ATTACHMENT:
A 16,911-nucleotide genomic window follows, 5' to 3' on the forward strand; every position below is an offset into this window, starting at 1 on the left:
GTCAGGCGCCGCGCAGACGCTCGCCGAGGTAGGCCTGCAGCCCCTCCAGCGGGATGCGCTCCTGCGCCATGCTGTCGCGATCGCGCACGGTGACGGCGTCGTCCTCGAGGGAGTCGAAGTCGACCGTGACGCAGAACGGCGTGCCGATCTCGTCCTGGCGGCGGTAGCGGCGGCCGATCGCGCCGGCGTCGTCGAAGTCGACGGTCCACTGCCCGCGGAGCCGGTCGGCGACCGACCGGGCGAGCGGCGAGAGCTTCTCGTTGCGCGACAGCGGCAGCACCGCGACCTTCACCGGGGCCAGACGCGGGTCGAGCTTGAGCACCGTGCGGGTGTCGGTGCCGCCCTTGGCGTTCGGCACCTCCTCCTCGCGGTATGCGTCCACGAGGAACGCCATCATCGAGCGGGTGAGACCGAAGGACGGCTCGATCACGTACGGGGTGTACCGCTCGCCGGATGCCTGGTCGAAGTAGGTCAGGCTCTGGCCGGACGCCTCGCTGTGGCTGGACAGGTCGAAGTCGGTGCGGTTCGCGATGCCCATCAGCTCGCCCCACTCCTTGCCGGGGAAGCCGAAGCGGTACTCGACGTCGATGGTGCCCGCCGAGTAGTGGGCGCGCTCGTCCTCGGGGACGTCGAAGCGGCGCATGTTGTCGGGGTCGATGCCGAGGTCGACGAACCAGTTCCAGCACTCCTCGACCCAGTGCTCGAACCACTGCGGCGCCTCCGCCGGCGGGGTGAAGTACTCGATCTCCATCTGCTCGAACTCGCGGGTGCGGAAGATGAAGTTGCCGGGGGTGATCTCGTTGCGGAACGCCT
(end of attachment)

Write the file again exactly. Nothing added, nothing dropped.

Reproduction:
A 16,911-nucleotide genomic window follows, 5' to 3' on the forward strand; every position below is an offset into this window, starting at 1 on the left:
GTCAGGCGCCGCGCAGACGCTCGCCGAGGTAGGCCTGCAGCCCCTCCAGCGGGATGCGCTCCTGCGCCATGCTGTCGCGATCGCGCACGGTGACGGCGTCGTCCTCGAGGGAGTCGAAGTCGACCGTGACGCAGAACGGCGTGCCGATCTCGTCCTGGCGGCGGTAGCGGCGGCCGATCGCGCCGGCGTCGTCGAAGTCGACGGTCCACTGCCCGCGGAGCCGGTCGGCGACCGACCGGGCGAGCGGCGAGAGCTTCTCGTTGCGCGACAGCGGCAGCACCGCGACCTTCACCGGGGCCAGACGCGGGTCGAGCTTGAGCACCGTGCGGGTGTCGGTGCCGCCCTTGGCGTTCGGCACCTCCTCCTCGCGGTATGCGTCCACGAGGAACGCCATCATCGAGCGGGTGAGACCGAAGGACGGCTCGATCACGTACGGGGTGTACCGCTCGCCGGATGCCTGGTCGAAGTAGGTCAGGCTCTGGCCGGACGCCTCGCTGTGGCTGGACAGGTCGAAGTCGGTGCGGTTCGCGATGCCCATCAGCTCGCCCCACTCCTTGCCGGGGAAGCCGAAGCGGTACTCGACGTCGATGGTGCCCGCCGAGTAGTGGGCGCGCTCGTCCTCGGGGACGTCGAAGCGGCGCATGTTGTCGGGGTCGATGCCGAGGTCGACGAACCAGTTCCAGCACTCCTCGACCCAGTGCTCGAACCACTGCGGCGCCTCCGCCGGCGGGGTGAAGTACTCGATCTCCATCTGCTCGAACTCGCGGGTGCGGAAGATGAAGTTGCCGGGGGTGATCTCGTTGCGGAACGCCT